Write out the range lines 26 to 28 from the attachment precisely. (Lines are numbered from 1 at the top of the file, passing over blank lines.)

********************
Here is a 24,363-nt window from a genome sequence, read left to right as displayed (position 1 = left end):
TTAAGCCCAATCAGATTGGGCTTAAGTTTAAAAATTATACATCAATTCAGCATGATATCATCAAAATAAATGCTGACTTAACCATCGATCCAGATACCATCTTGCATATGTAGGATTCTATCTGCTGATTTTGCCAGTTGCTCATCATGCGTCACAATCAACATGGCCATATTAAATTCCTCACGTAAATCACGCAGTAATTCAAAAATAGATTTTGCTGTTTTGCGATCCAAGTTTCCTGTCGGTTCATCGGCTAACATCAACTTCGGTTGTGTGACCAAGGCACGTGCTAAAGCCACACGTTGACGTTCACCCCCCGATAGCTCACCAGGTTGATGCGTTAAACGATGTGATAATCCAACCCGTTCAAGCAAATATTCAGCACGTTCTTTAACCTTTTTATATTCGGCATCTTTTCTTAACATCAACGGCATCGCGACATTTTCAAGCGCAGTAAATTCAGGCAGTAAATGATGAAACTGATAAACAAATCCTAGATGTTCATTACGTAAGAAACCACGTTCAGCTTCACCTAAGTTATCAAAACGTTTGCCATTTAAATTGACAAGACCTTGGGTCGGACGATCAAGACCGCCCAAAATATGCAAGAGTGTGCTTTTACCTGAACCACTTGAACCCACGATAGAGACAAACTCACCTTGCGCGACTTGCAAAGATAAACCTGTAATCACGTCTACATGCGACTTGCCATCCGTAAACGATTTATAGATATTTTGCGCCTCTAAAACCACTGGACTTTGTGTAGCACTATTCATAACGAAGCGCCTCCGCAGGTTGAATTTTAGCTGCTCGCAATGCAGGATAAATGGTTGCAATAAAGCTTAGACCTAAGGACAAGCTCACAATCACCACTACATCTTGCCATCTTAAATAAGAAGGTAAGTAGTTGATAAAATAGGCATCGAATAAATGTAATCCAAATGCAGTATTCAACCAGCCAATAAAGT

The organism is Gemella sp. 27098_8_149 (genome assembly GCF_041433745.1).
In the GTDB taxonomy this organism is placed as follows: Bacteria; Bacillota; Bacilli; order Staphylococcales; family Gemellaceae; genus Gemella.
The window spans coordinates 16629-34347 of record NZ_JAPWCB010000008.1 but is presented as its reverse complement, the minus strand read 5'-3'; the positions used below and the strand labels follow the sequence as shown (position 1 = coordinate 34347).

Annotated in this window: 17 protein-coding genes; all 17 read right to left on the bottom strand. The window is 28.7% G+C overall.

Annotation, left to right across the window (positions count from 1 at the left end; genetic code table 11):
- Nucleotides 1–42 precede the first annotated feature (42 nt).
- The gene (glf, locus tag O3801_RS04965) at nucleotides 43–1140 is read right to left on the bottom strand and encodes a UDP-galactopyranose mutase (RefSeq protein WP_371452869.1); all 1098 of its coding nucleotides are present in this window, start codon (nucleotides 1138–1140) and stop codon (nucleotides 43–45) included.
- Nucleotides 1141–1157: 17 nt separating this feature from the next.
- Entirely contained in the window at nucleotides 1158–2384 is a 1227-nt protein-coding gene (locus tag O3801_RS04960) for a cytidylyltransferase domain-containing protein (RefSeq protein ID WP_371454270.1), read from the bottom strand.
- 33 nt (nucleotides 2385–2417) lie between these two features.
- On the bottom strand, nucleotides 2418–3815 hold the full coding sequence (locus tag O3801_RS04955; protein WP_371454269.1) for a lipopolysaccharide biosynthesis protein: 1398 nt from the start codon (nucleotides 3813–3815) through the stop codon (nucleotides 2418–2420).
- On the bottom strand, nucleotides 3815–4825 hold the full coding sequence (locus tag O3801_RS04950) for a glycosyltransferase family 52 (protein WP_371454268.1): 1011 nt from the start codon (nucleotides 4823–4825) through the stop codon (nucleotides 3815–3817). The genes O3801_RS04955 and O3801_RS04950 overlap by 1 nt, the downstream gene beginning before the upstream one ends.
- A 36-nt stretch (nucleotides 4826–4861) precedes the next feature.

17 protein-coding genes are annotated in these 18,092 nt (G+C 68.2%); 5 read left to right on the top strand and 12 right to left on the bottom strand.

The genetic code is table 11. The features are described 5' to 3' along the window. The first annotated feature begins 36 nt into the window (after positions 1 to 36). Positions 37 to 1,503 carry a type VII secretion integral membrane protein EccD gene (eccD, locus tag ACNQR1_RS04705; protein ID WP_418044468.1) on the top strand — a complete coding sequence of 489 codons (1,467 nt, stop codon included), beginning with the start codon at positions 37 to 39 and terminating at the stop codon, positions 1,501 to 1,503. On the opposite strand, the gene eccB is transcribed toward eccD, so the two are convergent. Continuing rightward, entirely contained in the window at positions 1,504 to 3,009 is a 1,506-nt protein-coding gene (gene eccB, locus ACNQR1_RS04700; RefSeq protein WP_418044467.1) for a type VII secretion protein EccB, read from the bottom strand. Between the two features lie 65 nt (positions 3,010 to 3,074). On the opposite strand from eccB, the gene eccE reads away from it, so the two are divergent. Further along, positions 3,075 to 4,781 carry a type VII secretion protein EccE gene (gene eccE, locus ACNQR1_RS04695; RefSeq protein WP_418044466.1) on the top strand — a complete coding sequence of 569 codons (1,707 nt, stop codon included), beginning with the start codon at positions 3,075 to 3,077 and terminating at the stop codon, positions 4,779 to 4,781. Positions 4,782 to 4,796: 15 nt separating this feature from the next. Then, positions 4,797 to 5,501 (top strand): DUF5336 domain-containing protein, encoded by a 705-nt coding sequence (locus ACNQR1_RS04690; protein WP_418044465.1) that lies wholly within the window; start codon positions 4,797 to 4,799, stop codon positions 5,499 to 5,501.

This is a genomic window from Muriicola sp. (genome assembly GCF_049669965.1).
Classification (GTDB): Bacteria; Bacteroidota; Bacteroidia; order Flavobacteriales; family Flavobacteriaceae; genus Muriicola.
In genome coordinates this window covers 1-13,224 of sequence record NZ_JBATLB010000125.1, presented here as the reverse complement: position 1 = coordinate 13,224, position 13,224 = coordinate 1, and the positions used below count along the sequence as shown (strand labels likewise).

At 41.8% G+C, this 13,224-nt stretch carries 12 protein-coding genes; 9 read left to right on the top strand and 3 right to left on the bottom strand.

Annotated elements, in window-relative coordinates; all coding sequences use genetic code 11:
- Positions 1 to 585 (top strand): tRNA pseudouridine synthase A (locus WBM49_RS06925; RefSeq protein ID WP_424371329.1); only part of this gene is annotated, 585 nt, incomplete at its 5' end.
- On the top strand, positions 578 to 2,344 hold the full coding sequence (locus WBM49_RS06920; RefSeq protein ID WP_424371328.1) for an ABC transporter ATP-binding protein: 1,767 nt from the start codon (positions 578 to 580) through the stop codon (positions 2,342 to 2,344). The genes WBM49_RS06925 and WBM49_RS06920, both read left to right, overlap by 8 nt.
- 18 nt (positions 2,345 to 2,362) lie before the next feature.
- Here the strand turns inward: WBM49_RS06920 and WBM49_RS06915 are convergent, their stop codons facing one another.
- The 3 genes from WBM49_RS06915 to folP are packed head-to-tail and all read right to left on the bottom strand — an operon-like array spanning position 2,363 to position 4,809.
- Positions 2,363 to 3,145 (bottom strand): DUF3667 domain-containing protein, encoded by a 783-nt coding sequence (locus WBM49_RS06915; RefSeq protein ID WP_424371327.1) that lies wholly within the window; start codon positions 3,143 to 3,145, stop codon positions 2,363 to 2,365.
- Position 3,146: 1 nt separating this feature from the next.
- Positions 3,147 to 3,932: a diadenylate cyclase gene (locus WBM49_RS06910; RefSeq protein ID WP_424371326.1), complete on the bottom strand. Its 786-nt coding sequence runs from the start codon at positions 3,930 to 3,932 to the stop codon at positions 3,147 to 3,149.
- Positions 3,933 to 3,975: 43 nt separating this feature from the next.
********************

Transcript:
- Here the strand turns inward: WBM49_RS06920 and WBM49_RS06915 are convergent, their stop codons facing one another.
- The 3 genes from WBM49_RS06915 to folP are packed head-to-tail and all read right to left on the bottom strand — an operon-like array spanning position 2,363 to position 4,809.
- Positions 2,363 to 3,145 (bottom strand): DUF3667 domain-containing protein, encoded by a 783-nt coding sequence (locus WBM49_RS06915; RefSeq protein ID WP_424371327.1) that lies wholly within the window; start codon positions 3,143 to 3,145, stop codon positions 2,363 to 2,365.